Anyway, you don't need me to summarize the news, but here are a couple of things you might find interesting:

This podcast, which is an interview with an emigre from the Soviet Union who worked for some time in our Defense Intelligence Agency. She thinks that our government still doesn't have the ability to understand what makes Putin and others like him do what they do.

And this Rod Dreher post, which includes an interview with a Scottish journalist, Neil Oliver, who makes a point I made in comments on the earlier post--that the most immediate threat to those of us who are not Russia's neighbors is the breakdown of our own internal liberal order. The video itself is more than an hour long, but when I clicked on it it began with Oliver's monologue. If that doesn't happen for you, skip forward to about the 5:30 mark. 


Russia, Ukraine, and Us

I hardly ever post about this sort of thing, and in most cases don't even have an informed opinion (which doesn't necessarily stop me from having an opinion, but I try to keep it to myself). That's true in this case, too. But I think this article by Michael Brendan Dougherty in National Review is an opinion worth a hearing. He argues that we have made a big mistake in expanding NATO after the end of the Cold War:

Not just predictable, but predicted. Twenty-five years ago, not long before his death, the man who pioneered the policy of containing the USSR throughout the Cold War emerged from his retirement as a cragged old man with a warning:

Expanding NATO would be the most fateful error of American policy in the entire post-cold-war era.

Such a decision may be expected to inflame the nationalistic, anti-Western and militaristic tendencies in Russian opinion; to have an adverse effect on the development of Russian democracy; to restore the atmosphere of the cold war to East-West relations, and to impel Russian foreign policy in directions decidedly not to our liking.

He would predict to Thomas Friedman in the New York Times, “Of course there is going to be a bad reaction from Russia, and then [the NATO expanders] will say that we always told you that is how the Russians are — but this is just wrong."

The old man referred to is George F. Kennan. Here's a link to the whole thing, but it may not work because the article is subscriber-only. Dougherty goes on to say that those who agreed with Kennan lost the post-Cold-War argument, and that those who won it have produced the current situation.

Two assertions that I think are justified even in absence of foreign policy expertise:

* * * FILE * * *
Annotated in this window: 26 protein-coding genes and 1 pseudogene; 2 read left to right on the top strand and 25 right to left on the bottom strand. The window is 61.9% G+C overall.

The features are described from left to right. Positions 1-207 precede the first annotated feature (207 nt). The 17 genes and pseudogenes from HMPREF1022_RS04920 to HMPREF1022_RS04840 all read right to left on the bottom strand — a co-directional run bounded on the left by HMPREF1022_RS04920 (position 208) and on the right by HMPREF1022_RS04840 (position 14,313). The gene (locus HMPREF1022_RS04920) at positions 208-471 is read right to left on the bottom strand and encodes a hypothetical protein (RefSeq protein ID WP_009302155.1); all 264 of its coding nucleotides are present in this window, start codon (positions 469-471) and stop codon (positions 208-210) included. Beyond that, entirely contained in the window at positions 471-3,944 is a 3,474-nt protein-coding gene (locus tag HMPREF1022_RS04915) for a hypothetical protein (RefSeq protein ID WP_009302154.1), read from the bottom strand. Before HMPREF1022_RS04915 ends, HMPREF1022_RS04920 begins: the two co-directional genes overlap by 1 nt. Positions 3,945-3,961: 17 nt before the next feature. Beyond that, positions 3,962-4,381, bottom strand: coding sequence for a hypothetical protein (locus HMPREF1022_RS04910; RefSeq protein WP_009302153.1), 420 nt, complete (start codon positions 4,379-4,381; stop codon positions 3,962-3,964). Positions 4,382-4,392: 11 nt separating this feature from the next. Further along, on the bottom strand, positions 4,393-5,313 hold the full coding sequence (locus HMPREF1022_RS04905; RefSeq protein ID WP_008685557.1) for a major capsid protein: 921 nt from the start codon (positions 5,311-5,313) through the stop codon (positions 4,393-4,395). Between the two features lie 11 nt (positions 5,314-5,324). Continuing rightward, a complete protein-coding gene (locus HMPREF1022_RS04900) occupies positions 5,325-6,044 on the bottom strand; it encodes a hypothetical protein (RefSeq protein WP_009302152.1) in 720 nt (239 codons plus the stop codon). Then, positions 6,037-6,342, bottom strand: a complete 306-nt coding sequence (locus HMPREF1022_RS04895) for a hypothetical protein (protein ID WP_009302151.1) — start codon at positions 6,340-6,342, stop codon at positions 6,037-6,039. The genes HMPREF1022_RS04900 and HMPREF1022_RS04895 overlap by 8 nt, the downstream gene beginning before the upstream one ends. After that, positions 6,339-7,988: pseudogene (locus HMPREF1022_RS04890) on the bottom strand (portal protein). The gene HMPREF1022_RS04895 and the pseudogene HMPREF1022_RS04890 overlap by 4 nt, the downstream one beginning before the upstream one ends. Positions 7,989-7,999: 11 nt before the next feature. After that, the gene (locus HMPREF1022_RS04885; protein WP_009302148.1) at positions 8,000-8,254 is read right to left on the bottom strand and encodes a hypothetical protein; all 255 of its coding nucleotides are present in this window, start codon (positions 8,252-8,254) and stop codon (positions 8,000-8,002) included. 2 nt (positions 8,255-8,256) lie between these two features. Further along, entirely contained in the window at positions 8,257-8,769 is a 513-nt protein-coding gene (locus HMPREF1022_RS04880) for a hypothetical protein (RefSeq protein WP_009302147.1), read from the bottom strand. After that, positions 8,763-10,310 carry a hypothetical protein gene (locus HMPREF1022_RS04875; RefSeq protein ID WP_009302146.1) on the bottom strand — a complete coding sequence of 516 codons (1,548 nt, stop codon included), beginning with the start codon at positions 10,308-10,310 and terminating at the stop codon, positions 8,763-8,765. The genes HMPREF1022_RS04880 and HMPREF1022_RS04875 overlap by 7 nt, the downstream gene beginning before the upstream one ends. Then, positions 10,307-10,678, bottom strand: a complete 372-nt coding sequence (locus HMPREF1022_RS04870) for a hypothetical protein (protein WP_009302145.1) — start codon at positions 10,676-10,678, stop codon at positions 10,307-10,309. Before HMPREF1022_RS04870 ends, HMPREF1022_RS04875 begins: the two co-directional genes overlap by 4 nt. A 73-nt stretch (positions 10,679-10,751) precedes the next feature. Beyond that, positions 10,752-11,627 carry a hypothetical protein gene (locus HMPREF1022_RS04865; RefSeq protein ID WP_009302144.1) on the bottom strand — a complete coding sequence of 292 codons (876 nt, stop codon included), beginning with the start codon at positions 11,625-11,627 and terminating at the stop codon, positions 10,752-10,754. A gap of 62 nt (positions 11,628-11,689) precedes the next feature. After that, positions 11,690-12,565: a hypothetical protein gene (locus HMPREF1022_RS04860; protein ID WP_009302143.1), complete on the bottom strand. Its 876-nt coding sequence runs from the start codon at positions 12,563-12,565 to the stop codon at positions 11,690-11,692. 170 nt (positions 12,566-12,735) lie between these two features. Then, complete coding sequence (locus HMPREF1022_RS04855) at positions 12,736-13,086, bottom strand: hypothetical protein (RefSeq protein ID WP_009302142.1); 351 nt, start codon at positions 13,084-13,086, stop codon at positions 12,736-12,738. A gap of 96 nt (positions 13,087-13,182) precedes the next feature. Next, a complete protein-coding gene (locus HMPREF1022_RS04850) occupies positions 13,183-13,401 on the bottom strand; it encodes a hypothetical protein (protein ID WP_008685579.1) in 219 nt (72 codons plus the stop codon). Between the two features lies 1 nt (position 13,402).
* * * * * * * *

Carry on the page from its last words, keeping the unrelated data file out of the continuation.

1) After Vietnam and all our disastrous war-making in the Middle East, the argument from Neville Chamberlain does not automatically win.

2) If there is any question of actually sending in our military, no one who is unwilling to go, or to send a child of his own, is worth listening to.


On Not Watching the Olympics

There was a time when I enjoyed watching the Winter Olympics. I found them more interesting than the summer games, and I think the reason for that was that they were more exotic. Having lived all my life in the deep south, I had never engaged in any of those sports and never would (except once--see below). Snow has always been a very rare thing for me, and mostly enjoyable, which I understand is not necessarily the case for those who deal with it all winter. Sliding down a snowy hill on a pair of skis looked like a lot more fun than plain old running and jumping. And it was certainly more interesting to watch.

My one experience of skiing, on a work-related trip to Utah with an avid and capable skier who talked me into giving it a try, showed me that, like pretty much everything that isn't bad for you, skiing was not nearly as easy as it looked.  My co-worker got me into a pair of skis and to the top of a short slope which I later learned was not for beginners but rather for those who had already learned the basics. With a casual "All you need to do is..." he zipped off down the hill and I didn't see him again until it was time for us to go. By then I had begun to get the knack of staying upright, but I couldn't figure out how to turn or slow down, so when I was heading for a tree or felt like I was getting too fast, I just fell over.

Getting upright again took some time, so since I did this every fifty feet or so I only traversed the slope three or four times while we were there. But by the time we left I was at a point where I could say "I can see how this might be fun."